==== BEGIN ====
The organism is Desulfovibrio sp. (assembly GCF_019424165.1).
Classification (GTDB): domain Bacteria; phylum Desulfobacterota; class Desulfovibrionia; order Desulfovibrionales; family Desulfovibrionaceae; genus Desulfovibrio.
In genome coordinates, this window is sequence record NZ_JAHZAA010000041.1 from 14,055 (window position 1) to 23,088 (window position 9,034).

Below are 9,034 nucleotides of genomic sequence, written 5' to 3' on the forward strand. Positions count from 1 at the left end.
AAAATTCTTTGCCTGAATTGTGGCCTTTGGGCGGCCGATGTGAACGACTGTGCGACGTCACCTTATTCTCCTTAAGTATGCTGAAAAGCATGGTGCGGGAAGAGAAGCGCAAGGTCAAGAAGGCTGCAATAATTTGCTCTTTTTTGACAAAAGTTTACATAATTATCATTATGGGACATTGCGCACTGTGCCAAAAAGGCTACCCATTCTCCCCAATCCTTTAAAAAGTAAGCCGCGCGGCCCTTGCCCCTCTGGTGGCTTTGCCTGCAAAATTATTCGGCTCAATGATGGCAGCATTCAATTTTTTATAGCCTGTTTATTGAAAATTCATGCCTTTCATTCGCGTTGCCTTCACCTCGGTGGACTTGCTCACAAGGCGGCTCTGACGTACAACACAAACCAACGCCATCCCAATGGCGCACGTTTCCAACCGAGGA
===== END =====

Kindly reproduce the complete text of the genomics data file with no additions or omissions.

The organism is Desulfovibrio sp. (assembly GCF_019424165.1).
Classification (GTDB): domain Bacteria; phylum Desulfobacterota; class Desulfovibrionia; order Desulfovibrionales; family Desulfovibrionaceae; genus Desulfovibrio.
In genome coordinates, this window is sequence record NZ_JAHZAA010000041.1 from 14,055 (window position 1) to 23,088 (window position 9,034).

Below are 9,034 nucleotides of genomic sequence, written 5' to 3' on the forward strand. Positions count from 1 at the left end.
AAAATTCTTTGCCTGAATTGTGGCCTTTGGGCGGCCGATGTGAACGACTGTGCGACGTCACCTTATTCTCCTTAAGTATGCTGAAAAGCATGGTGCGGGAAGAGAAGCGCAAGGTCAAGAAGGCTGCAATAATTTGCTCTTTTTTGACAAAAGTTTACATAATTATCATTATGGGACATTGCGCACTGTGCCAAAAAGGCTACCCATTCTCCCCAATCCTTTAAAAAGTAAGCCGCGCGGCCCTTGCCCCTCTGGTGGCTTTGCCTGCAAAATTATTCGGCTCAATGATGGCAGCATTCAATTTTTTATAGCCTGTTTATTGAAAATTCATGCCTTTCATTCGCGTTGCCTTCACCTCGGTGGACTTGCTCACAAGGCGGCTCTGACGTACAACACAAACCAACGCCATCCCAATGGCGCACGTTTCCAACCGAGGA